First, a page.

Hallowe’en. Halloween. All Hallow’s Eve. We can’t even find consensus on what it’s called, let alone what it means. The trick-or-treating, mask-wearing, pumpkin-carving celebrations of 31st October are a mystery to me. Seriously. I don’t mind them. I just don’t get what the hell they’re for. And neither does anyone else, apparently.
Some think it derives from an annual feast for the Roman goddess of fruits and seeds. Seems unlikely. Others believe it has its origins in a Roman celebration called Parentalia, a nine day festival to honour dead ancestors. Really? But perhaps the most common conception is that Hallowe’en is the spawn of a Celtic festival. Back in the day, them Celts believed that 31st October marked the moment when the division between the real world and the supernatural world was at its thinnest, allowing ghosts and spirits to pass freely from their world into ours. (That would perhaps go some way to explaining why we collectively aspire to play a tiny part in a manufactured horror show each year and why nobody bats an eyelid when such lily-white retailers as Clinton Cards and WHSmiths cram their shop shelves with masks designed to scare old people into giving sweets to children.) There exists a slew of other theories.
But who cares what Hallowe’en means, right? If there’s an excuse for a bit of a knees-up you can rest assured the general populace will grab it with both hands. Or carve out its insides, make a face on its outside and drop a lit candle into it. Or throw eggs at its new double-glazing if it refuses to satisfy a door-to-door prowl for heart-flipping quantities of sugar.
If you want to indulge in Hallowe’en shenanigans but would rather rummage around a fun-bag containing more alternative treats, try heading for the Wrey Arms this weekend. The ever-industrious Black Hole Promotions are holding a Hallowe’en party. There’ll be fancy dress, with prizes for the best, and some bands too. The Dead Betas will be spilling their brazen boisterousness and synthesized disco-noir all over the stage, with support from London’s White Powder Gold, who mix urban beats and street-corner angst with indie guitars. Do listens at facebook.com/whitepowdergold.
If you’re in any way tempted, you should go. It might be the last time you get to see The Dead Betas for a little while. You can get an idea of what you’re letting yourself in for at myspace.com/messagereceived. The night is free entry. It starts at 8.30pm on 29th October.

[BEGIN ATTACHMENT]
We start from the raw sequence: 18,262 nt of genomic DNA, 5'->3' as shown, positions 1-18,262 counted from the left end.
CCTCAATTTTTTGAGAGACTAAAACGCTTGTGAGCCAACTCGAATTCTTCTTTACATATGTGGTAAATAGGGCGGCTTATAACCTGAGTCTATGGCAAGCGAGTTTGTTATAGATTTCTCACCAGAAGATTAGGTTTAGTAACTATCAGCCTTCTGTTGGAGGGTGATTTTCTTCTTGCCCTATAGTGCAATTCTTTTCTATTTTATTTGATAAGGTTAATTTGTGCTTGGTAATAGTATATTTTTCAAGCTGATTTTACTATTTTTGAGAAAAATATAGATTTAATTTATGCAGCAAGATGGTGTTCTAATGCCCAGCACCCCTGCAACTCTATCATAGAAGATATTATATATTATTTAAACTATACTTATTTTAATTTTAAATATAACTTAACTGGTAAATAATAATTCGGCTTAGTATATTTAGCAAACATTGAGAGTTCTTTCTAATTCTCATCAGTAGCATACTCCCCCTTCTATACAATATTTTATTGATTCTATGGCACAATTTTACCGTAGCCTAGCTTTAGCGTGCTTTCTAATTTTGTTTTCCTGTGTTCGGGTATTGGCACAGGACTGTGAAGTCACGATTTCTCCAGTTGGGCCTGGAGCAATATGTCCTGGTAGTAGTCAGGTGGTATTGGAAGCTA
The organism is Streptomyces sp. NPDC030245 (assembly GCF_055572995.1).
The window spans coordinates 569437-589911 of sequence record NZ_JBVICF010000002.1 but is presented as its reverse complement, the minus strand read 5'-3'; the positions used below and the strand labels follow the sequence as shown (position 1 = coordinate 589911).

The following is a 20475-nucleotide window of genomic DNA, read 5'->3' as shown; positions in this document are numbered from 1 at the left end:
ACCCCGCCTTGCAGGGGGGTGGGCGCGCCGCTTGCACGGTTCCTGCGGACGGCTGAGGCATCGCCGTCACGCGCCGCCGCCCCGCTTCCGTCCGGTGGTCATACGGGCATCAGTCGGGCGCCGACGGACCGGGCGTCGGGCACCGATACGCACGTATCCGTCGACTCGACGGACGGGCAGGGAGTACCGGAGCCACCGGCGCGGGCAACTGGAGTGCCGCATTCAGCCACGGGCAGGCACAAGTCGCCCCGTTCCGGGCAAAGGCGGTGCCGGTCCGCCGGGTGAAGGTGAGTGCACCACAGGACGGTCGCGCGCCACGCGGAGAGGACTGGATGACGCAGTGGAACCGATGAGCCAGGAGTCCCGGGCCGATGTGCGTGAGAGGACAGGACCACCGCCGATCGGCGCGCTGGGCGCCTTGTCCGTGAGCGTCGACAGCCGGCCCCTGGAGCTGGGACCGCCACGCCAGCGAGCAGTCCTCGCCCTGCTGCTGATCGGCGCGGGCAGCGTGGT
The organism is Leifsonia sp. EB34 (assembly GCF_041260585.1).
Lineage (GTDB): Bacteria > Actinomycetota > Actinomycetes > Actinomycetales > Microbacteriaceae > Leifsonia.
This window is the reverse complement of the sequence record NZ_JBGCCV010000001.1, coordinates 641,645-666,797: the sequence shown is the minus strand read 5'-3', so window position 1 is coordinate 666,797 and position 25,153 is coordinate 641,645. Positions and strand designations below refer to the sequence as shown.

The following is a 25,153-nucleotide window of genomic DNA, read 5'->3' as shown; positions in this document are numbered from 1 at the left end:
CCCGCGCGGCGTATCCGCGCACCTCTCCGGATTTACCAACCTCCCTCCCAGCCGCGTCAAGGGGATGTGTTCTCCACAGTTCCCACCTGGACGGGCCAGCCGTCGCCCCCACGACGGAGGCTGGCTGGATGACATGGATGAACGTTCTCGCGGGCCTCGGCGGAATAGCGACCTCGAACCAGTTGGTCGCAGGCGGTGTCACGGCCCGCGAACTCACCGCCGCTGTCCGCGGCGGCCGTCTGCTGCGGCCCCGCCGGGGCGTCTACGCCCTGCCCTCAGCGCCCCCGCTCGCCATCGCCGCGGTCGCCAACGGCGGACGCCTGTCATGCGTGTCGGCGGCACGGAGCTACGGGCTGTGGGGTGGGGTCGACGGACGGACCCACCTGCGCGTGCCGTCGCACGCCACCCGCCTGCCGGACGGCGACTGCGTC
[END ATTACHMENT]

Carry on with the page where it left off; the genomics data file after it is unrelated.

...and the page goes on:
Not strictly Hallowe’en then, but no doubt the night that most (otherwise sane) folk will be festooning themselves in ghoulish furbelows and frightening attire before taking to the streets. Much like any other Saturday night in Barnstaple, but with an excuse. In fact, if you really want a run-in with the supernatural, just stroll into Rominos or Barum Takeaway at 3am on a Sunday morning. It’s like observing some ungodly feeding ritual from the occult. And you don’t have to wear a mask.
What is it with former musical legends embarrassing themselves in television adverts?
Let’s be clear from the off. I don’t have a problem with the matrimony of music and advertising. It can be a mutually beneficial relationship. But when Iggy Pop is screaming through the tele at innocent families from his drug-gnarled face about car insurance, before snuggling down in bed with a blood-curdlingly vexatious puppet of himself, then a line must be drawn. I swear if Swift Cover start giving away complimentary models of that sickening little troll then that’s pretty much the end for humanity.
Regardless of whether it’s right or wrong for a former heroin addict to be selling car insurance, what can we say about John Lydon of The Sex Pistols? This onetime punk pin-up and fiery bastion of social anarchy now spends his days as the gentile face of Country Life butter. Give it hell, Johnny! That’s anarchy that is, golden churned anarchy! Given that the campaign is worth £5 million, I’m presuming Lydon earned enough not to care about his values melting away quicker than a fresh knob of butter on a hot crumpet.
But while Lydon is happy to swap anarchy for agony as he scrabbles around on his knees trying to find the best angle from which to suckle corporate teat, the majority of the former musical greats remain unsullied by shaming television campaigns. The Clash are one such band. As a result their dignity remains intact. Which is good news for Charlie Don’t Surf, a Clash covers band from North Devon.
They take to The Old Bus Station in Barnstaple next Friday (28th October) for a mammoth two hour set. So if you fancy getting your skank on and rocking the casbah to classics like ‘London Calling’, ‘White Riot’ and ‘I Fought The Law’, get down there. Matt The Hat is on record duty for the evening. Doors are at 7.30pm. Entry is £3.50 – although, in a marketing ploy that will go right over some people’s heads, you can get in for just £3 if you’re wearing a hat. Kaboom!
In other news, new music abounds. North Cornwall’s Black Galleon have self-released a folkified album that you can hear at blackgalleonmusic.bandcamp.com. And who remembers a local band called Moving Targets? They were a staple of the local scene a couple of years ago before academia came a’knockin’ and they scarpered for university. Well, their former frontman Simon Lockyer has announced plans for a solo EP, which is to be released next year.
You can preview one of the tracks to come out of his initial writing sessions at facebook.com/simon.lockyer16. It’s all pretty innocuous: gentle acoustic guitar, plodding rhythms and soft vocals that aim at emotive but fall just the wrong side of tepid. It could do with being roughed up a bit, but no doubt that will come as Lockyer settles into the solo role. In fact, going against the grain and ruffling a few feathers should be actively encouraged. You just have to be careful that it doesn’t lead to basting your soul in butter before selling it to The Man.